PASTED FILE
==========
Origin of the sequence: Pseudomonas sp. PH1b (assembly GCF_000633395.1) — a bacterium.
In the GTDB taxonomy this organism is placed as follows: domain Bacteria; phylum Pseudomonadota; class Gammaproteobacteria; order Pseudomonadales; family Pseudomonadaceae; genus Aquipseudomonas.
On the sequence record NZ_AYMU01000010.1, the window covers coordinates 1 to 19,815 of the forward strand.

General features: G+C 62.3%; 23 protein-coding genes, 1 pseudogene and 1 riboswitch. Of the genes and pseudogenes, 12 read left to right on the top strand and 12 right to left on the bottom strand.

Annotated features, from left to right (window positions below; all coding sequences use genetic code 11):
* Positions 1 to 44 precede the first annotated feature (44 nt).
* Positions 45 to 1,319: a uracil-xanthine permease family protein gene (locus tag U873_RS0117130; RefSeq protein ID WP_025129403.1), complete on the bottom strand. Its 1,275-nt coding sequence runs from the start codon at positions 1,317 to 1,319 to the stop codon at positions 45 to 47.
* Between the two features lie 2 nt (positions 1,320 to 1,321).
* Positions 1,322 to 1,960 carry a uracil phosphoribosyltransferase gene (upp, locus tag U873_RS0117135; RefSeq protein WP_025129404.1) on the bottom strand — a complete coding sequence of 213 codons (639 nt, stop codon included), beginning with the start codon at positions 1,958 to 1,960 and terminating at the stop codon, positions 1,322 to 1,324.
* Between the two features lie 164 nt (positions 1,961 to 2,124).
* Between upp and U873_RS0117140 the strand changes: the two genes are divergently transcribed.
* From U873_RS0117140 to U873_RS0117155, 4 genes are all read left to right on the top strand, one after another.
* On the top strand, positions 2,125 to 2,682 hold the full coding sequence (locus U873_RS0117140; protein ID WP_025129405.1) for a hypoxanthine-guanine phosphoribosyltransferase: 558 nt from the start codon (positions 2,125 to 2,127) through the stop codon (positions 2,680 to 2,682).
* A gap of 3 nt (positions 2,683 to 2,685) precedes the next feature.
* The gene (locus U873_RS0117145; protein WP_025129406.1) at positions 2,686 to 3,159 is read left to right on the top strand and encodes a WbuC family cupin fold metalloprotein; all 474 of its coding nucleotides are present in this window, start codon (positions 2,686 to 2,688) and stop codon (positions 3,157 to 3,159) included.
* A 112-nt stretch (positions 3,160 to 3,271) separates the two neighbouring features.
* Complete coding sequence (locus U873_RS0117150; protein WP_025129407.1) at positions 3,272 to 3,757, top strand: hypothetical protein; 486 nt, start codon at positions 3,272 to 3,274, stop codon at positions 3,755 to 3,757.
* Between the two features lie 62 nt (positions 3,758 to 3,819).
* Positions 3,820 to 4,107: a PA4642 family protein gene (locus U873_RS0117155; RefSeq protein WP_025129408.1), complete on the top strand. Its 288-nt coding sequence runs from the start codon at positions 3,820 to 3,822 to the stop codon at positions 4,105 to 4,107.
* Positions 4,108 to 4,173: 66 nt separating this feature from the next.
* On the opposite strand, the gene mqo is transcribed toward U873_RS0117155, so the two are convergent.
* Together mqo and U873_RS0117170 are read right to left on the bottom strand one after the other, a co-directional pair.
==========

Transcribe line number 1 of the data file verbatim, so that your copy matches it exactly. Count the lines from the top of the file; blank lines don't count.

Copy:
Origin of the sequence: Pseudomonas sp. PH1b (assembly GCF_000633395.1) — a bacterium.